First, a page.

As can be seen in FIGS. 2, 3, and 4, the shoulder 12 is formed in a V-shape. One arm of the "V" extends upwardly to contact the bottom surface of the upper glass mold 20 and the other arm of the "V" extends downwardly to contact the upper surface of the lower glass mold half 18. Applicant has found that the best seal is formed by providing two separate, concentric annular lips 34,36 and 38,40 to contact each of the mold halves 18,20. The first lip 34,38 of each arm will usually be a sufficient seal against most leakage. The second annular, concentric lip 36,40 of each arm which surrounds the first annular lip, will act as a back up seal.
As discussed previously, the seal between the gasket shoulder and the mold half is important because any air that comes in contact with the resin will change that portion of the resin's curing time. Thus, if some air does come in contact with the edges of the resin which is being formed into a lens, the final lens product may be completely cured with some liquid resin left over on the sides. This remaining liquid resin is quite messy and hard to clean off should it get on the finished lens product.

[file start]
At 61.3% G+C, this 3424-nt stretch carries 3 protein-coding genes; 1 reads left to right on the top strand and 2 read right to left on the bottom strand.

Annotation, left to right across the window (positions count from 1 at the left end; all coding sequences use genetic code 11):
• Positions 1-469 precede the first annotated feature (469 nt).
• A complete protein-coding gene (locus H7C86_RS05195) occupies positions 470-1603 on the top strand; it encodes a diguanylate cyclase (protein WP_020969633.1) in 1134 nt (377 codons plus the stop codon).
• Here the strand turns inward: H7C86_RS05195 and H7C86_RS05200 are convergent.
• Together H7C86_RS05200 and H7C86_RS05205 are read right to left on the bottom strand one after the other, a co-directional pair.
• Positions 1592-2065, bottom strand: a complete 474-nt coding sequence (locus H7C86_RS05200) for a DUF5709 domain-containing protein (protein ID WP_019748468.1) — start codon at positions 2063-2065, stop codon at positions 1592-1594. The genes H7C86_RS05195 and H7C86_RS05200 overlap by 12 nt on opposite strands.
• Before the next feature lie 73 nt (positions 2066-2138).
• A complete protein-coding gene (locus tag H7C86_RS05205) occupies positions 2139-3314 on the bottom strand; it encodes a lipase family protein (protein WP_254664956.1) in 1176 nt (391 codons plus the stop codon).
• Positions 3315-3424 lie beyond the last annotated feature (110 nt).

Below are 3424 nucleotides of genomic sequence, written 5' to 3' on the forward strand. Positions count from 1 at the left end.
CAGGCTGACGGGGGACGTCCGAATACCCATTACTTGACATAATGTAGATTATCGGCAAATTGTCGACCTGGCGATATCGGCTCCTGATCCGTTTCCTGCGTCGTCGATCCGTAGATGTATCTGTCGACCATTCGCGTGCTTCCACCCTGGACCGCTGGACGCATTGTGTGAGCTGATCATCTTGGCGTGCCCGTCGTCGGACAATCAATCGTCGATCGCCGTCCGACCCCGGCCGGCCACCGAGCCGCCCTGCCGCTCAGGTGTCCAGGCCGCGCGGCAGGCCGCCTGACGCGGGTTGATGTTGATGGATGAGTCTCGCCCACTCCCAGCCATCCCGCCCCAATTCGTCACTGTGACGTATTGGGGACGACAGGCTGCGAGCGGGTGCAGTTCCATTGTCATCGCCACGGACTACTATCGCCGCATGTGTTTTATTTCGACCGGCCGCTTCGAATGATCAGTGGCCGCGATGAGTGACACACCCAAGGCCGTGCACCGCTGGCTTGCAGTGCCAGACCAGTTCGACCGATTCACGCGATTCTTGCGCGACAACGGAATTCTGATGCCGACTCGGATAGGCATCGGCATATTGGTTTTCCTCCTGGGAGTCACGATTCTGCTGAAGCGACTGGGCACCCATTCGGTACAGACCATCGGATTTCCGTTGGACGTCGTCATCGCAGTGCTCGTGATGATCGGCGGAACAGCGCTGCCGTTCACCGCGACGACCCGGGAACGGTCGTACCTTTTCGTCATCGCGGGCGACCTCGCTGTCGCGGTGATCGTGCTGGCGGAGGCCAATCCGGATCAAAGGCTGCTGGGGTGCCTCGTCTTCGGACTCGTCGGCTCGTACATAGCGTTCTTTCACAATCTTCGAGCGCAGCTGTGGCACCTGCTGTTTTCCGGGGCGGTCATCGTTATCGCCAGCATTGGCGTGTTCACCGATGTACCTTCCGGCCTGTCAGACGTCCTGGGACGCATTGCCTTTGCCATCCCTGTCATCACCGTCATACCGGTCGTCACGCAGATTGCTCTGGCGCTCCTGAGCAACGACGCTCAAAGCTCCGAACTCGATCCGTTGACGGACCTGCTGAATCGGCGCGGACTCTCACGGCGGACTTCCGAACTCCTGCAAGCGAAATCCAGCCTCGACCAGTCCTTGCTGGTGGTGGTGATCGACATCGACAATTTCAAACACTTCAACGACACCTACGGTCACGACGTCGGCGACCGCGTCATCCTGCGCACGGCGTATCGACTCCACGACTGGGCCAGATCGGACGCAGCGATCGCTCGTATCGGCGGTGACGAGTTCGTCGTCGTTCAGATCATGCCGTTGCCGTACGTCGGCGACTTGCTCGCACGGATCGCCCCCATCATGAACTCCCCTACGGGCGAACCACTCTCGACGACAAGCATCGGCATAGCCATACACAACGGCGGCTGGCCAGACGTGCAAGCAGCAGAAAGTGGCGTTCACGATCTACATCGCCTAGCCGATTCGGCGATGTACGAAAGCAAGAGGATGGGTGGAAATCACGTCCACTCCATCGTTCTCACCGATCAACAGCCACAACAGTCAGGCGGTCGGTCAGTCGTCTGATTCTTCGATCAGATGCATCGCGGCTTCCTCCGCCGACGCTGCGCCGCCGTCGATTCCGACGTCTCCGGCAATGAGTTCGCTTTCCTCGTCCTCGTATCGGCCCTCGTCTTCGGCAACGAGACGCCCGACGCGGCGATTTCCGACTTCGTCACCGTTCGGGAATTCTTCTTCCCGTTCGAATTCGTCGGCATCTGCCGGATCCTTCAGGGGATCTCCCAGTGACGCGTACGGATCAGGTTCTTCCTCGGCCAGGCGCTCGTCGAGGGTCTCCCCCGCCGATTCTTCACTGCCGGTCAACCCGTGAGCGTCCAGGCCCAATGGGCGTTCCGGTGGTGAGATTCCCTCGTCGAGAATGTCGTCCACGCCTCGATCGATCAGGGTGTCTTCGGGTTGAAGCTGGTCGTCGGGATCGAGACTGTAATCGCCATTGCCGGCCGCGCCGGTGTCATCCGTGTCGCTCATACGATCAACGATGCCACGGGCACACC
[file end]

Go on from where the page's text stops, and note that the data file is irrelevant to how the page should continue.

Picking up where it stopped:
It should also be pointed out that the angle of the upper "V" arm 42, of the shoulder 12 with respect to the horizontal, best seen in FIG. 2, is slightly less than the downward angle of the lower "V" arm 44 of the shoulder 12. The angle of the upper arm 42 of the shoulder 12, with respect to the horizontal, is advantageously about 5 degrees while the angle that the lower arm 44 makes with the horizontal is advantageously about 30 degrees. This is to accommodate the differences in the curves of the lens mold halves with which the seals 34,36,38,40 on these arms 42,44 are to come in contact. In particular, the seals 34,36 on the lower arm 44 of the shoulder 12 will generally come in contact with a concave mold surface while the upper seals 38,40 will generally come in contact with a convex mold surface. The reason for this is that if there are any bubbles in the resin they will float to the top against the downwardly facing convex surface of the upper mold half, Due to the convex shape the bubbles will be pushed to the outer edges of the lens being formed and in this position they can easily be removed by edge grinding.